The Best Among Us

Given that I considered the Roman Catholic Church to be a place of fascinating mystery, it is not surprising that I felt similarly about nuns.

I saw these women walking in twos or more along the strip mall that was a standard feature around suburbia in the 50’s and 60’s.

All were dressed in some version of long black dresses with white bibs. Long black veils also with white head bands accompanied. No makeup, decidedly old-fashioned eyeglass wear, granny type shoes. What is not to like?

I stared as a young girl, wondering what and who these women were.

After my confirmation in the Church, it did not take me long to feel drawn. For as all converts are, I was zealous in my faith. And being a rather reluctant attorney, I guess I saw this as a perfect way to turn my life.

I won’t bore you with details, for in large part they are not important. I was deeply drawn to the contemplative life. I was disabused of that notion quickly. Women of my age (43) were not candidates for such strict lifestyles. Too hard to adapt after too many years of secular living. (I now know that there may be an exception or two in the US where older women are accepted.)

All went well in my pursuit. I switched from my initial choice, the Sisters of St. Joseph, to the Dominicans, a much better fit for me. I was busy with spiritual direction and weekends were often spent at meetings and Mother House activities. All was going very well, until. . . .

Until I went to New Mexico to help out at a bible camp for Navajo kids. To say that I had never worked so hard would be an understatement. From dawn to dusk and then some. And watching Sister go about her duties simply depressed me. There was little time for prayer or meditation. Her days were always full, the camp preparation was merely more.

When I returned I started to see more of this. Women who were stretched to the limit of their capacity. Shrinking numbers and pressure to make money to support large houses kept these women working day and night. Full time jobs were followed by board meetings most nights of the week. Weekends often meant long drives to spent a few precious hours with fellow sisters in more meetings and hopefully some retreat time.

But always on the move. Rosaries and morning prayer was often said in cars, on the way to somewhere. Parishes were increasingly being run by women, with a priest popping in on Sunday for the Mass. Parish administrations don’t work 9-5, but are “on call.” Other women were superintendents  or principles of schools, highly placed hospital administrators, professors.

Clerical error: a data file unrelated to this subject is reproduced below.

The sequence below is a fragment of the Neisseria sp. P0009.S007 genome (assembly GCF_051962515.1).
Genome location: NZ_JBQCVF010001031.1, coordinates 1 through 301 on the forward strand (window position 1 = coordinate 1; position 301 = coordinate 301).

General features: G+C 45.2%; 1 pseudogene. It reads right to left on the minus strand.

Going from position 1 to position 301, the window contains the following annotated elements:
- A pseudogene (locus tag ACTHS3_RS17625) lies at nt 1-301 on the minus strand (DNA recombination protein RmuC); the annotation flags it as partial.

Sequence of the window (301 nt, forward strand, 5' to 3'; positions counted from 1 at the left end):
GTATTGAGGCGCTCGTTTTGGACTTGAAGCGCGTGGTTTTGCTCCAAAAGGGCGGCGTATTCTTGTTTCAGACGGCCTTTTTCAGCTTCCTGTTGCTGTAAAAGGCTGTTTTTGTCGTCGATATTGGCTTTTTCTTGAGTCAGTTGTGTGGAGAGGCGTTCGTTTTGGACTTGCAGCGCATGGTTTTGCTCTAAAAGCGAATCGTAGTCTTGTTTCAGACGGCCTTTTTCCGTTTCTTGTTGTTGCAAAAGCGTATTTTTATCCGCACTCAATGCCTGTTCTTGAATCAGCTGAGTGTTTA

I saw women near tears at the thought of yet another commitment, begging to not be placed in nomination for yet another committee. And I started to realize that I could not do this.

Lazy me was not fit for such work. I would break quickly, resent it, hurt these beautiful women who had spent so much time and energy on me. I would leave. Indeed, the draw of the contemplative life seemed clear to me–I loved the quiet and peaceful existence it offered. I was made for long hours of meditation and prayer. I was not made for all this running to and fro trying to do the jobs of three people.

And yet, I can say unequivocally that these women were some of the happiest I had ever known. To those not afraid of the long hours, their faith was more than enough to sustain them. They might have little time for formal prayer, but in their hearts and minds, they knew they were praying through their work each day, doing the work that Jesus would have them do–feeding, clothing, tending, listening, counseling, housing, all those in need.

It is humbling and painful to realize you are not cut of this cloth. It is better to acknowledge that you are not than to try and fail, disturbing a now quite fragile existence.

And the Pope and his assistants are now traveling America and poking their noses into these houses of women religious and questioning their obedience. Questioning whether they have become too liberal. Threatening in their mere presence to tighten up these congregations.

And yet these women stoically, calmly, quietly, welcome, offer hospitality, and continue to do what they know they must. For God calls women as He calls men. The Spirit dwells as lively and actively in them as in their brothers. And they, being true to God, must respond as they are called upon to do. If that does not please Rome, than so be it.

I have talked to many a self-proclaimed “conservative” Catholic, though they would define themselves as more like “real” Catholics. They have little good to say of nuns these days. They are the ones to accuse them of failing to teach “proper” doctrine to the last generation. Nuns, they claim,  are liberal, and awfully educated.

And it shocks me, and appalls me. Having spent so much time with nuns, I know them to be the most caring, the most thoughtful, the most painfully torn by the divisive issues that present to all of us. They seek only to do as Jesus would have them do.

And I think perhaps that they might do it just about the best of all of us.

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